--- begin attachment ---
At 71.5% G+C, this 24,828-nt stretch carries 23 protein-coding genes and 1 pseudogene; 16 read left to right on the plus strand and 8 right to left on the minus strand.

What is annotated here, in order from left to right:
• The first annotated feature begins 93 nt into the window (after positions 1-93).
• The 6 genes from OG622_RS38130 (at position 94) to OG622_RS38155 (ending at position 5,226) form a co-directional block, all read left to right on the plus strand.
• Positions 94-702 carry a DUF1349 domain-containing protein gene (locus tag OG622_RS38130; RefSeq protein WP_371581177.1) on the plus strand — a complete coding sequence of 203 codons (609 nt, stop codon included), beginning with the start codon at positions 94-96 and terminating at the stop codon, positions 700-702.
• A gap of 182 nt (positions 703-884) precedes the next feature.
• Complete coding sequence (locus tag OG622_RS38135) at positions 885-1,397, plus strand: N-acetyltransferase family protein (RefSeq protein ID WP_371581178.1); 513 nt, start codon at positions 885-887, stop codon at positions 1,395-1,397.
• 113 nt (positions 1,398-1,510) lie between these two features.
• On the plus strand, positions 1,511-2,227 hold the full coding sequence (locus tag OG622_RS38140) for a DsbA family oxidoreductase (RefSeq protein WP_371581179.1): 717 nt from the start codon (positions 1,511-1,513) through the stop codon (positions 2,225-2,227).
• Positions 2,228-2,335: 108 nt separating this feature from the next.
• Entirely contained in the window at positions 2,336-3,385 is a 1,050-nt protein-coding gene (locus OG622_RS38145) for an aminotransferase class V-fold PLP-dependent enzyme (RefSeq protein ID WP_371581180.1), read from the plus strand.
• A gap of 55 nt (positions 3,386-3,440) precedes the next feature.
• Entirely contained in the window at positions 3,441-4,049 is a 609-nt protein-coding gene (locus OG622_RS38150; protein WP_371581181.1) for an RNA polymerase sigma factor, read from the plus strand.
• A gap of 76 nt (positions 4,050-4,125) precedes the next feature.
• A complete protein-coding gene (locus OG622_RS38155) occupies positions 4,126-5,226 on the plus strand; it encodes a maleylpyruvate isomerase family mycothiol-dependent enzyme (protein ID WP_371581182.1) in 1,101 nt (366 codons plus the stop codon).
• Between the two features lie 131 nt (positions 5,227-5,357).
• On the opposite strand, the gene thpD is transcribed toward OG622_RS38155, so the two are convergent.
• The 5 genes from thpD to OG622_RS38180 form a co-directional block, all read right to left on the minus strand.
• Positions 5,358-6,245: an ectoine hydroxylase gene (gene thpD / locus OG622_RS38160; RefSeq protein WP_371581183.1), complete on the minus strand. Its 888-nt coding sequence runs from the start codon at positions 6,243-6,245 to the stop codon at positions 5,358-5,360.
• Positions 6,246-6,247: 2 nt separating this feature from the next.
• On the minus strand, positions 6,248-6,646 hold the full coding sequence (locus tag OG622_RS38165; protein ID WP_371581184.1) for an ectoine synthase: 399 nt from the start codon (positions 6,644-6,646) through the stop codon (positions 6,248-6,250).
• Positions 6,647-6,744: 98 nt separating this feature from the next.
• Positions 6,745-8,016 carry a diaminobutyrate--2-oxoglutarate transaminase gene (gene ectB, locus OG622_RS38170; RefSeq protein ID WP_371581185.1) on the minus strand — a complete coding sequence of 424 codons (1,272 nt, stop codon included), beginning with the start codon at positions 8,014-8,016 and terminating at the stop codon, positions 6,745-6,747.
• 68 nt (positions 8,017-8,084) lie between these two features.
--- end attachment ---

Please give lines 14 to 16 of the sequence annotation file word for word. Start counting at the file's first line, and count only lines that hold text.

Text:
• A gap of 76 nt (positions 4,050-4,125) precedes the next feature.
• A complete protein-coding gene (locus OG622_RS38155) occupies positions 4,126-5,226 on the plus strand; it encodes a maleylpyruvate isomerase family mycothiol-dependent enzyme (protein ID WP_371581182.1) in 1,101 nt (366 codons plus the stop codon).
• Between the two features lie 131 nt (positions 5,227-5,357).